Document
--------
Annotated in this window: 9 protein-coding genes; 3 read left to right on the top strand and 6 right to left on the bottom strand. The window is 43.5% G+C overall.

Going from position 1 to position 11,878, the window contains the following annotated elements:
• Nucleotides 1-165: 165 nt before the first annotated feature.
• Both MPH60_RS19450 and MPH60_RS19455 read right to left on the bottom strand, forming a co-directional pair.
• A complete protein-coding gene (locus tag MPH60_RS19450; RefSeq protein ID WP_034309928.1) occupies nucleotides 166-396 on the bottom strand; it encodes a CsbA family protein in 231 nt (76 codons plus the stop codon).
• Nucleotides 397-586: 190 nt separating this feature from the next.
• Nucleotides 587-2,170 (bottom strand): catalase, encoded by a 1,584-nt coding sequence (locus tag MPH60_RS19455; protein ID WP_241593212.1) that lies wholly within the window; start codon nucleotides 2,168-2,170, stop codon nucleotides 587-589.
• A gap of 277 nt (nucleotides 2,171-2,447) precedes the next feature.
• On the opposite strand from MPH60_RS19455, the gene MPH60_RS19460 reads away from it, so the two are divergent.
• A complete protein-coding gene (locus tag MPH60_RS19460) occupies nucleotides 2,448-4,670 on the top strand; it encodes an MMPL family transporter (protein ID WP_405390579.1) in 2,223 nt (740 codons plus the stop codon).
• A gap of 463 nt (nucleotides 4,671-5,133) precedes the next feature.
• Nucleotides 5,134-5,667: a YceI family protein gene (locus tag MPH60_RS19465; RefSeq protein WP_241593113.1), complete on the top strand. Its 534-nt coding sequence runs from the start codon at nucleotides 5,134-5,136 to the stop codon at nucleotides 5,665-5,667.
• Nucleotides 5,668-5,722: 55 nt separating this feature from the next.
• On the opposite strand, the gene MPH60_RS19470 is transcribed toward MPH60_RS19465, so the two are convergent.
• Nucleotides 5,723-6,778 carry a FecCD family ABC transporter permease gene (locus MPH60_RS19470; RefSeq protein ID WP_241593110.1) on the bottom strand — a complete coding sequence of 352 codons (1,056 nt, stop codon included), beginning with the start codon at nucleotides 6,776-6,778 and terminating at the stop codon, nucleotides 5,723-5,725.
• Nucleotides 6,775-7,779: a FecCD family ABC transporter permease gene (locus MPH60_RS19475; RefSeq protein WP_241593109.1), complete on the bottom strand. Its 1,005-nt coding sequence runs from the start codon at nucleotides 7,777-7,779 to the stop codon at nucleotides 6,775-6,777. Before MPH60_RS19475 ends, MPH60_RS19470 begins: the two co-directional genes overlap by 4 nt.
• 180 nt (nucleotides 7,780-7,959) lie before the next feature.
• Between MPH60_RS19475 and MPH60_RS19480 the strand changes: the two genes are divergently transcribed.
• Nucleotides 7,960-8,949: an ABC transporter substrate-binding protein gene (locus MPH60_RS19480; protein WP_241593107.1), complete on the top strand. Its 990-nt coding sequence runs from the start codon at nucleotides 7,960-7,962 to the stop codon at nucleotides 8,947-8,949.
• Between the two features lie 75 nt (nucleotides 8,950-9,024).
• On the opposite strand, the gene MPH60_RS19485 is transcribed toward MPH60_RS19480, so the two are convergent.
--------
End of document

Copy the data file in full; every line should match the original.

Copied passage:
Annotated in this window: 9 protein-coding genes; 3 read left to right on the top strand and 6 right to left on the bottom strand. The window is 43.5% G+C overall.

Going from position 1 to position 11,878, the window contains the following annotated elements:
• Nucleotides 1-165: 165 nt before the first annotated feature.
• Both MPH60_RS19450 and MPH60_RS19455 read right to left on the bottom strand, forming a co-directional pair.
• A complete protein-coding gene (locus tag MPH60_RS19450; RefSeq protein ID WP_034309928.1) occupies nucleotides 166-396 on the bottom strand; it encodes a CsbA family protein in 231 nt (76 codons plus the stop codon).
• Nucleotides 397-586: 190 nt separating this feature from the next.
• Nucleotides 587-2,170 (bottom strand): catalase, encoded by a 1,584-nt coding sequence (locus tag MPH60_RS19455; protein ID WP_241593212.1) that lies wholly within the window; start codon nucleotides 2,168-2,170, stop codon nucleotides 587-589.
• A gap of 277 nt (nucleotides 2,171-2,447) precedes the next feature.
• On the opposite strand from MPH60_RS19455, the gene MPH60_RS19460 reads away from it, so the two are divergent.
• A complete protein-coding gene (locus tag MPH60_RS19460) occupies nucleotides 2,448-4,670 on the top strand; it encodes an MMPL family transporter (protein ID WP_405390579.1) in 2,223 nt (740 codons plus the stop codon).
• A gap of 463 nt (nucleotides 4,671-5,133) precedes the next feature.
• Nucleotides 5,134-5,667: a YceI family protein gene (locus tag MPH60_RS19465; RefSeq protein WP_241593113.1), complete on the top strand. Its 534-nt coding sequence runs from the start codon at nucleotides 5,134-5,136 to the stop codon at nucleotides 5,665-5,667.
• Nucleotides 5,668-5,722: 55 nt separating this feature from the next.
• On the opposite strand, the gene MPH60_RS19470 is transcribed toward MPH60_RS19465, so the two are convergent.
• Nucleotides 5,723-6,778 carry a FecCD family ABC transporter permease gene (locus MPH60_RS19470; RefSeq protein ID WP_241593110.1) on the bottom strand — a complete coding sequence of 352 codons (1,056 nt, stop codon included), beginning with the start codon at nucleotides 6,776-6,778 and terminating at the stop codon, nucleotides 5,723-5,725.
• Nucleotides 6,775-7,779: a FecCD family ABC transporter permease gene (locus MPH60_RS19475; RefSeq protein WP_241593109.1), complete on the bottom strand. Its 1,005-nt coding sequence runs from the start codon at nucleotides 7,777-7,779 to the stop codon at nucleotides 6,775-6,777. Before MPH60_RS19475 ends, MPH60_RS19470 begins: the two co-directional genes overlap by 4 nt.
• 180 nt (nucleotides 7,780-7,959) lie before the next feature.
• Between MPH60_RS19475 and MPH60_RS19480 the strand changes: the two genes are divergently transcribed.
• Nucleotides 7,960-8,949: an ABC transporter substrate-binding protein gene (locus MPH60_RS19480; protein WP_241593107.1), complete on the top strand. Its 990-nt coding sequence runs from the start codon at nucleotides 7,960-7,962 to the stop codon at nucleotides 8,947-8,949.
• Between the two features lie 75 nt (nucleotides 8,950-9,024).
• On the opposite strand, the gene MPH60_RS19485 is transcribed toward MPH60_RS19480, so the two are convergent.